For the new season we work with the same animation team, but with much less participation from them. I got much more involved in the process and I was animating and drawing a lot more. In the scripts this season I also had support from Jessica and Kabir. The audio was made by a studio, under the direction of Jessica and me.
How did you get into this second season?
When they saw the first short episodes on Cartoon Network, they liked them a lot and immediately offered me to do these one and a half minute chapters that will be seen soon.
Are we going to be able to know more about the protagonist?
Yes! We are going to know more about Perrita del Espacio, her life as a heroine and her personal life and … Sentimental? Shhhhh !!!
You recently won the Apila Primera Impression Award with your work But what @ # ∞ happens to my coffee pot ?! What does this recognition represent?
The Apila Prize is opening the door to the publication of illustrated books, something that I had not dabbled in until now and I really enjoyed and want to continue doing.
The book arose specifically by and for this call, although, as with Space Dog, the basic idea was written before in some note random. When I finished it, I felt that it was a book that deserved to be seen, regardless of the outcome. I showed it to Jessica and she told me the same thing: “This book has to come out, if it isn’t here, somewhere else, but it has to come out.” And you see that the Florentine penguin radiates that, because the jury also thought that the story deserved to see the light.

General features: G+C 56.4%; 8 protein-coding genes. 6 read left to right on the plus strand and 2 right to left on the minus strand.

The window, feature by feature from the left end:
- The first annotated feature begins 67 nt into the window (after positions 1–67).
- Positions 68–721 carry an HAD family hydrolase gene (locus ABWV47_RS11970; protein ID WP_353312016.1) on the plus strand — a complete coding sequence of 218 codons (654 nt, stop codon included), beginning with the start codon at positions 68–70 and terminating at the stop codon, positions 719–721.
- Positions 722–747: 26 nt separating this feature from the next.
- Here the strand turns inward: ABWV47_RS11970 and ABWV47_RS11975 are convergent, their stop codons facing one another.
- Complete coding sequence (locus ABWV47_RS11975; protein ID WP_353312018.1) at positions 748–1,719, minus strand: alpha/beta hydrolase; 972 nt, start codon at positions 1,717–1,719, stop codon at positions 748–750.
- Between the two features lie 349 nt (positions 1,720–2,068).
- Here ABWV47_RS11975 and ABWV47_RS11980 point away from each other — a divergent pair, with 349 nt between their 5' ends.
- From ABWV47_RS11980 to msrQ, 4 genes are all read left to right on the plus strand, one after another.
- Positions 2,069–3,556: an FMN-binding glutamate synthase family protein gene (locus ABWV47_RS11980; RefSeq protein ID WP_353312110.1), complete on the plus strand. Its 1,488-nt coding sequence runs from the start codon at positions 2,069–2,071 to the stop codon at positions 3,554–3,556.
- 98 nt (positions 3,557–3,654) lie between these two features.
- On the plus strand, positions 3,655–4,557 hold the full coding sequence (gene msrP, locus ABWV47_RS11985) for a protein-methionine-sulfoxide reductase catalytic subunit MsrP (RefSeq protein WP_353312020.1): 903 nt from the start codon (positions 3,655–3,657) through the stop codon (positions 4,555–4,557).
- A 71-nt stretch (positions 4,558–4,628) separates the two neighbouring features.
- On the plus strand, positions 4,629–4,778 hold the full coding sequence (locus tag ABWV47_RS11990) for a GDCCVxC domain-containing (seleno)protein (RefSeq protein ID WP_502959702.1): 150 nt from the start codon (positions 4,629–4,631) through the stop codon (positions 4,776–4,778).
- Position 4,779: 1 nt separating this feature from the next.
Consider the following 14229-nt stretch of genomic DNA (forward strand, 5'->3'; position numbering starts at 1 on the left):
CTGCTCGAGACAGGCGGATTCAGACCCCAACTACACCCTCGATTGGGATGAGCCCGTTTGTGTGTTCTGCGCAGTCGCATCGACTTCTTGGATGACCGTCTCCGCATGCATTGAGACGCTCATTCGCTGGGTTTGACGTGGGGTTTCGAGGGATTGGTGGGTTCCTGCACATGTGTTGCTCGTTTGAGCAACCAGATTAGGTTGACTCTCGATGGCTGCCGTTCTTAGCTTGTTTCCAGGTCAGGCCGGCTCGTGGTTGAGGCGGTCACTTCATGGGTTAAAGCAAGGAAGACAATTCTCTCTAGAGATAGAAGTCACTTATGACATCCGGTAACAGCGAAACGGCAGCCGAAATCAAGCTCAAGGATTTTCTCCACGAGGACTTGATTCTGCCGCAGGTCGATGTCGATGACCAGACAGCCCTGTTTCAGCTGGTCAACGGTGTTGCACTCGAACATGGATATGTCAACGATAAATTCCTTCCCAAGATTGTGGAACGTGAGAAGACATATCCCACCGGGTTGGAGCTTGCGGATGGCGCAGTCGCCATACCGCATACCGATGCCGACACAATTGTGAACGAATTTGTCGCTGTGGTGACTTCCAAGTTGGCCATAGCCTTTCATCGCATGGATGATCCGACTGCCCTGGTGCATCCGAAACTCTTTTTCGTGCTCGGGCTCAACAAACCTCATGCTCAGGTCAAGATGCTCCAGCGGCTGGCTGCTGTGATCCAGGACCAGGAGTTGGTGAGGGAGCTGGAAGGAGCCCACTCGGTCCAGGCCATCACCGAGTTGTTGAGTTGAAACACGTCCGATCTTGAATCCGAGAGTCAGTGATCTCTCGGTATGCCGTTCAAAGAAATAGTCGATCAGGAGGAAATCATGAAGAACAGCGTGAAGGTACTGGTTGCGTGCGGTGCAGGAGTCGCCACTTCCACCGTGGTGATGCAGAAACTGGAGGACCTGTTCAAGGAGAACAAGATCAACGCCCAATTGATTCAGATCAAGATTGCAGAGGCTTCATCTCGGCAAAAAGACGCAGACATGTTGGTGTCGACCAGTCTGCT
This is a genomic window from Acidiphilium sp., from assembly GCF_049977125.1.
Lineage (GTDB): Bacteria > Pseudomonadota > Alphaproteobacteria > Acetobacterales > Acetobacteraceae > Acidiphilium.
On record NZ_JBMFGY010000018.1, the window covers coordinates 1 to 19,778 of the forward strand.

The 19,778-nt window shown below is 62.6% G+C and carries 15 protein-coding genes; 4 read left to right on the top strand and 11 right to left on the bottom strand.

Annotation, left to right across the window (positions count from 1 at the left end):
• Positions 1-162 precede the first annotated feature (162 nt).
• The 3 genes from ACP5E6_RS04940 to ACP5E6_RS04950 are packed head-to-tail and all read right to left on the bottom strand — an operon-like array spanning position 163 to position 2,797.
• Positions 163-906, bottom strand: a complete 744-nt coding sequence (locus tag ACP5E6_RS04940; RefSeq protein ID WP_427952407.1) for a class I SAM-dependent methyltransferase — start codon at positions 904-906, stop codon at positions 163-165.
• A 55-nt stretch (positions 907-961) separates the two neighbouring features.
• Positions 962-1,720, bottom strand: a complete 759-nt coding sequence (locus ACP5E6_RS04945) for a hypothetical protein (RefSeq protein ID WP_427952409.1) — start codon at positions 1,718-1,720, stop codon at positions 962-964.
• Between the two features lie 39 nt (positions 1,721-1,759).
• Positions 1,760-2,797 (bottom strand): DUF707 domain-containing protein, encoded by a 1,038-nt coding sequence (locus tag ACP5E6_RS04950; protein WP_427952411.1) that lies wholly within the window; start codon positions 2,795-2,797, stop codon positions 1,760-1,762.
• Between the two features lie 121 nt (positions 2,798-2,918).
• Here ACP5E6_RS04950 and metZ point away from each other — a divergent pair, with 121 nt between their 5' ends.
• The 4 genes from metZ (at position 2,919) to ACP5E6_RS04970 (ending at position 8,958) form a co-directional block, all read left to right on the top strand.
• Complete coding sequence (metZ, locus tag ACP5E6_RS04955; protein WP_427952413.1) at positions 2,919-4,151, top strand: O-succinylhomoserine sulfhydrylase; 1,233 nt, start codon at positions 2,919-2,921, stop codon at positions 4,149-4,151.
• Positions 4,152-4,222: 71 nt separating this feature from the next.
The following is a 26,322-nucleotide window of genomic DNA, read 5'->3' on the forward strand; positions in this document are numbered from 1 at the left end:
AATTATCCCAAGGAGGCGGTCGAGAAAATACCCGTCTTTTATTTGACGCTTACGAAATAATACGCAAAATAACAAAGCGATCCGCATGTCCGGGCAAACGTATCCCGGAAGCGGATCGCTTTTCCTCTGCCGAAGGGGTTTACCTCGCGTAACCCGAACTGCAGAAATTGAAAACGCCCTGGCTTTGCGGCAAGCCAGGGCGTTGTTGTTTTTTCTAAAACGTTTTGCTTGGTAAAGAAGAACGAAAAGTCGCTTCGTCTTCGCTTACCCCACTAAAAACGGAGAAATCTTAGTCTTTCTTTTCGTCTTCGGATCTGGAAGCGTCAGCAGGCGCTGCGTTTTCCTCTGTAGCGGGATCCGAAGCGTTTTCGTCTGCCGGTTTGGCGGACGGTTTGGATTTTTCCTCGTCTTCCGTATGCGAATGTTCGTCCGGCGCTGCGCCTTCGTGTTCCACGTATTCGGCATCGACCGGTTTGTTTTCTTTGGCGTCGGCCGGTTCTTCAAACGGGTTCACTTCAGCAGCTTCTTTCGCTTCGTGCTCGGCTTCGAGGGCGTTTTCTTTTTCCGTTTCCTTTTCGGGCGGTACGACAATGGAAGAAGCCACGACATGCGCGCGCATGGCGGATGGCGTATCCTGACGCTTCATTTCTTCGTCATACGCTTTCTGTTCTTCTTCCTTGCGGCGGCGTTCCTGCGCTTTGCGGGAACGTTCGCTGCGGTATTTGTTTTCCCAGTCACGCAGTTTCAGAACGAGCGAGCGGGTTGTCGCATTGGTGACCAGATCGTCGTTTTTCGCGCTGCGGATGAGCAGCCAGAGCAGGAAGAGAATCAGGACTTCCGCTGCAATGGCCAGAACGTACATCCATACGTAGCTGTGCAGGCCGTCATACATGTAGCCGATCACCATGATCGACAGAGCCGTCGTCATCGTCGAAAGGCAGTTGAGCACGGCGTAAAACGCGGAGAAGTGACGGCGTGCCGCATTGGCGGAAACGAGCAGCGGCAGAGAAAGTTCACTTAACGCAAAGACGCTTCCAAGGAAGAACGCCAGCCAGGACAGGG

What’s left to do?
Publish more books, do more animated series, shorts, exhibitions, movies, world peace, discover the secrets of the universe and the absolute truth, and have a few mates with Genndy Tartakovsky and Dan Harmon.
Influences, by Gabriel Frugone
As a boy I liked him a lot Asterix and I read all the numbers they had in the neighborhood library, which were almost all of them. I’ve always looked for old comics and books of all kinds: children’s, science fiction, western, humorous, wrestling, horror … all.
From animated series I was influenced a lot at the time by Robot chicken. I enjoy watching Rick and morty, Pickle and Peanuts, Gravity Falls. Weird things I find out there, like Nikita diakur, Jack Stauber, Dear Conchi, Jonathan pillows, etc. Almost everything from Cartoon Network from years ago: The cow and the chick, Dexter’s Laboratory, The Powerpuff Girls. And also of his second golden age, with Adventure time, Uncle Grandpa, Clarence, and, of course, the ultimate universal genius and absolute wonder: Chewing gum. One of the two best animated series of all time. The other is, of course, Samurai Jack. Perfection made series. Genndy Tartakovsky has always been a huge influence and inspiration for me.
As for comics, I have some references from the below American, like Robert Crumb, Charles Burns and Daniel Clowes. Of the iron, the magnanimous Esteban Podetti, Pablo Fayó and Max Cachimba. Fabio Zimbres and Jaca, from Brazil. Then, and especially today, the indescribably talented and brilliant Chris Ware. And cartoonists, to name a few that I have long admired, I would say Mark Ryden, Jack Kirby and Gary Baseman. Although, well, the list of creators that I admire grows almost literally every day.